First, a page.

WHERE THE SUMMER ENDS is one of those tales that could only come from the South and from the dark imagination of Karl Edward Wagner and MURGUNSTRUMM, the longest story on the list, is one of Hugh B. Cave's creepiest and most justly famous stories.
   The other stories, by the usual suspects, King, Lovecraft, Clark Ashton Smith, etc, are all yarns that I've read many times. Some are spooky. Some are disturbing. And some are just flat out horrifying. So anyway, here are this year's unlucky thirteen tales of terror. As ever, I wish you shadow haunted days and sleepless nights.



1. Black Train Blues by James a. Moore

2. Bad Sanctuary by Heath Lowrance

3. The Tent by Kealan Patrick Burke

4. A Black Solitude by H. Russel Wakefield

5. Gray Matter by Stephen King

6. The Ash Tree by M.R. James

7. When It was Moonlight by Manly Wade Wellman

8. Where the Summer Ends by Karl Edward Wagner

9. Murgunstrumm by Hugh B. Cave

10. The Signalman by Charles Dickens

11. The Haunter of the Dark by H.P. Lovecraft

12. The Double Shadow by Clark Ashton Smith

13. City of the Seven Winds by Joseph Payne Brennan
   

Sunday, September 08, 2013

Earl Norem's Conan

Just because the page needed some Conan!

Sexton Blake: Star Crossed

 I read two books yesterday. First was a reread of Robert B. Parker's Spenser novel Paper Doll, which was, of course, a first person private eye novel. The second was Star Crossed, which oddly enough, was also a first person private eye novel. See, the majority of Sexton Blake stories, old and new, were written in third person. There are notable exceptions, especially the stories from 'Tinker's Case Diary' a series from 1913 or so, where the adventures were told from the point of view of Sexton Blake's young assistant, Tinker. However for the most part, Blake stories are written in third.
   This one is told by American private eye Matt Mead, whose name is also on the cover of the book. Shades of Ellery Queen. The detective is also the author. Mead is very much a hard boiled PI, more in the tradition of Shell Scott than Raymond Chandler though. A breezy wise-ass with a quick trigger finger and an eye for the broads. He's crossed the pond to investigate a possible insurance scam and the company teams him up with Sexton Blake.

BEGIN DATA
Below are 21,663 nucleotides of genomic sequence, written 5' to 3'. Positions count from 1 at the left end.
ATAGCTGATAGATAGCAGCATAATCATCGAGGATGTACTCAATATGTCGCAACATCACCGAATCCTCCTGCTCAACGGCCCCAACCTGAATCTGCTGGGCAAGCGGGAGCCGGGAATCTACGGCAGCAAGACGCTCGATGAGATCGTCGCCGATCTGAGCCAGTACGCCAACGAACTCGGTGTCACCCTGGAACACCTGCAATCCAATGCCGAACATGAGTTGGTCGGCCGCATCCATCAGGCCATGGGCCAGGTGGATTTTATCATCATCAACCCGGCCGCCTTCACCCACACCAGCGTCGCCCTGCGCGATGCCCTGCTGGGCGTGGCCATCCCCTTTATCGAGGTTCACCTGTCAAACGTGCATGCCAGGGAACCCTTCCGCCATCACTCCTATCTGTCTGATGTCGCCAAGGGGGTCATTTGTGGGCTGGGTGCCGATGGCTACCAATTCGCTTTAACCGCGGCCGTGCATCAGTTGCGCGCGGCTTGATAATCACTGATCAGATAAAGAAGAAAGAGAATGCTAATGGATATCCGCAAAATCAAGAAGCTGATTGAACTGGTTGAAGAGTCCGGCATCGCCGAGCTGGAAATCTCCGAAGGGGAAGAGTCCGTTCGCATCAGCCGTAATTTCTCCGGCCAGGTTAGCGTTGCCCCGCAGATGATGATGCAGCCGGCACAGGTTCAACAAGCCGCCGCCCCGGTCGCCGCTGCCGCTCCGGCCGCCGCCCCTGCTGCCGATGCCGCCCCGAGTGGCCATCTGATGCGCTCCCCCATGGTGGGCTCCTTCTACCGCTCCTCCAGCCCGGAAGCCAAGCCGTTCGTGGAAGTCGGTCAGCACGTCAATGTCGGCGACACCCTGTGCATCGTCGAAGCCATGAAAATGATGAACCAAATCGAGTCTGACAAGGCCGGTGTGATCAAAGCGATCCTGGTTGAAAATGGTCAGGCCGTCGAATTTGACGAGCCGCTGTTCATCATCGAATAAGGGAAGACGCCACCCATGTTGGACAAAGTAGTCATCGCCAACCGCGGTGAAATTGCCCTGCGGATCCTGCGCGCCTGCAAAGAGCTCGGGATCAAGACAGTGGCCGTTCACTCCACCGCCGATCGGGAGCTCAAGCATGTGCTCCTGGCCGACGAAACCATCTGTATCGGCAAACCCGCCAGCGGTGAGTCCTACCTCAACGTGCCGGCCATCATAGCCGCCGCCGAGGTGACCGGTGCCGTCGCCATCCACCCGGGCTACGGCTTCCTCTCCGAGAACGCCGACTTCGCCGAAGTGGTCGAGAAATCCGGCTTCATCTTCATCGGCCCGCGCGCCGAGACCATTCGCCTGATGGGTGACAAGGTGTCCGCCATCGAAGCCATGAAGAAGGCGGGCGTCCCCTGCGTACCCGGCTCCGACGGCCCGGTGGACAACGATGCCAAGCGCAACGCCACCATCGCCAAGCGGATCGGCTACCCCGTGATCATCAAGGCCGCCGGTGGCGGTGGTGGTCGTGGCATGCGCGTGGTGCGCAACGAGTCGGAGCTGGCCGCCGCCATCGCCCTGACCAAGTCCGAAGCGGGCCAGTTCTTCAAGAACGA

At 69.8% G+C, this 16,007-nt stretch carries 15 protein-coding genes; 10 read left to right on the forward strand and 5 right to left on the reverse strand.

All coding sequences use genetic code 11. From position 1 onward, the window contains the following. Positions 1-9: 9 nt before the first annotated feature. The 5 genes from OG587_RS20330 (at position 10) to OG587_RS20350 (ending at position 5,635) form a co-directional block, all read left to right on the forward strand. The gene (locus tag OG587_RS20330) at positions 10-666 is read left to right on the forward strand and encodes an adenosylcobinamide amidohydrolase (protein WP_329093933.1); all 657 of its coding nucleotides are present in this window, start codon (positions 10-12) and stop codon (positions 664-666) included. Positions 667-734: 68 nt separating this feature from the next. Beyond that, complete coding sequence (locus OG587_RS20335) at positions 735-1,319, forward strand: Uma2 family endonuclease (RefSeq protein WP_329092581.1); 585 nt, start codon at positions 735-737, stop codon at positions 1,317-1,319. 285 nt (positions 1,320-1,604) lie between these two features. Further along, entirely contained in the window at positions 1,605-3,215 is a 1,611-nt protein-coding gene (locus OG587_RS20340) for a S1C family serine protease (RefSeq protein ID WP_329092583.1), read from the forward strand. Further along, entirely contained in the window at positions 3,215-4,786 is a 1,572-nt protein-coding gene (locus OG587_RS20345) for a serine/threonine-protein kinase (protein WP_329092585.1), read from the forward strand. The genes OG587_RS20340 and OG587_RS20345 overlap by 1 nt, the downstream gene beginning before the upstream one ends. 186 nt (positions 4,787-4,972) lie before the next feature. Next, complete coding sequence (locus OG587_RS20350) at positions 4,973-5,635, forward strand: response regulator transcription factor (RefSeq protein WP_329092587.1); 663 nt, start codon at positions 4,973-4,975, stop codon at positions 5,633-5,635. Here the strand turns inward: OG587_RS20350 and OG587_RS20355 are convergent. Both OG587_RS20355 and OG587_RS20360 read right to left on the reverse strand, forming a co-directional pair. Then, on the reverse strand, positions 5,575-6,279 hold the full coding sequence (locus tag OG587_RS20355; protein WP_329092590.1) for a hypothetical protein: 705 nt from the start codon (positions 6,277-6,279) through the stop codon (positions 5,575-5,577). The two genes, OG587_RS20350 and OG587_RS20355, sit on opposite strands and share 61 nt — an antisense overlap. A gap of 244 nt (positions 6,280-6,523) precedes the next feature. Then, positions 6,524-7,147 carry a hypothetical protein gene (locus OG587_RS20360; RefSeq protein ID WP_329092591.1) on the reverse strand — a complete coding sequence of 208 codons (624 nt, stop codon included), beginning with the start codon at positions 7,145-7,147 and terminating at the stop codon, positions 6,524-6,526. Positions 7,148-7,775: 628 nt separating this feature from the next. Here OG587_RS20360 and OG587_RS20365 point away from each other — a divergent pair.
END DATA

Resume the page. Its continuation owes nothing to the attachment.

At first Mead doesn't quite know what to think about Blake, but soon the two detectives are swapping bullets with kidnappers and the Mafia and Mead learns that Blake bows to no one in a scrap.
   There are some very funny bits where Blake gets all kind of cooperation from people who won't give Mead the time of day just because Blake is Blake. The London cops salute Blake. They watch his car for him when he parks on the street. They basically treat him the way the New York cops treat Doc Savage. Reluctant witnesses suddenly turn talkative when they learn they are talking to Sexton Blake and criminals quail at the mention of the great detective's name.
   Mead, on the other hand can't get a break. However, he does bed a couple of lookers and makes the usual expected smarmy remarks about the figures of the women he and Blake encounter. It's all very 60s like a toned down Mike Hammer book. Truthfully though it's not toned down that much. The inclusion of a tough guy private eye seemed to inspire the writer, whoever he was, to levels of violence beyond what I've normally seen in these books. There's one particularly bloody gun battle in an old house with both Mead and Blake blazing away.
   By the end, the two detectives are fast friends and Mead makes a vow to return to England when he gets the chance. Unfortunately, as near as I can tell, that never happened. Really too bad because the combination of Holmes style and Hammer style heroes was quite a lot of fun.

Saturday, September 07, 2013

Thomas and Smith's Conan:Red Nails

   Finally got time (and the right lighting) to look at the Genesis West artist edition of Roy Thomas and Barry Windsor Smith's Conan: Red Nails, and it is amazingly cool. The pages were shot from the original art at full size, so you get to see all the incredible detail Smith lavished on these pages, which were probably the height of his work on the Marvel Comics Conan series. This is as close as you can get to owning the original art.
   You can see the notes written to each other by Barry and Roy in the margins. You can see where the artist used white out to fix errors or where something had to be pasted up. You can see where Smith tested the point of his brush on the corner of the page and the changes in ink density as bottles were switched or the ink dried on pen or brush. You can see where Barry's pencil drawing went beyond the panel borders and how he set up his perspective work. For an artist this is a terrific learning opportunity.
   For the Robert E. Howard fan, REH gets full credit in this volume. It's also interesting to see how Smith referred back to Howard's story as he drew the adaptation. In the margin notes at the bottom of many pages he gives the page number of the book he was using. A quick bit of detective work, comparing notes to page numbers, shows that Smith was using the Lancer/Ace edition of Conan the Warrior, which I put next to the book and its slip cover in the picture that accompanies this post.
   Roy Thomas provides an introduction where he talks about working on the story and there's an appreciation by artist George Perez. There are also bios of Thomas, Smith, and REH and some other nifty features.